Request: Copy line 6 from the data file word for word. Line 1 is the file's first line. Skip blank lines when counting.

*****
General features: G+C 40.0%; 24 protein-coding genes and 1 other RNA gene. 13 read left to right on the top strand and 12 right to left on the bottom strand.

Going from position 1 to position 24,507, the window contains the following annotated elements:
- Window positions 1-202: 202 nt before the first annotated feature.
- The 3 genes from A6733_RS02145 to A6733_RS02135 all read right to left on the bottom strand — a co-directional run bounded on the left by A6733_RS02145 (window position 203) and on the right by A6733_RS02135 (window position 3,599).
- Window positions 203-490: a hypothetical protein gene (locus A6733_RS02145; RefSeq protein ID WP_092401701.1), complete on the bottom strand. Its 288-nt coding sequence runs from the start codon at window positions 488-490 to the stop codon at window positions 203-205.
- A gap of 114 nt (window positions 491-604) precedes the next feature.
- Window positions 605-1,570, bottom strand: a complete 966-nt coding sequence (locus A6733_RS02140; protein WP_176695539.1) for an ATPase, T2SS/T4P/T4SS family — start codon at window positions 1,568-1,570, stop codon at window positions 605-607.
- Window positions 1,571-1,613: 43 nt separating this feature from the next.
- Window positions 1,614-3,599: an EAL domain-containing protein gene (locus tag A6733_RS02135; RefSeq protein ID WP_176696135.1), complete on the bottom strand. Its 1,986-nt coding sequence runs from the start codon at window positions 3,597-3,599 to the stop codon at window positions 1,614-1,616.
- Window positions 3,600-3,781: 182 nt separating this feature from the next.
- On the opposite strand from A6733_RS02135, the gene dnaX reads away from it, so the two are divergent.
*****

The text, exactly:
- A gap of 114 nt (window positions 491-604) precedes the next feature.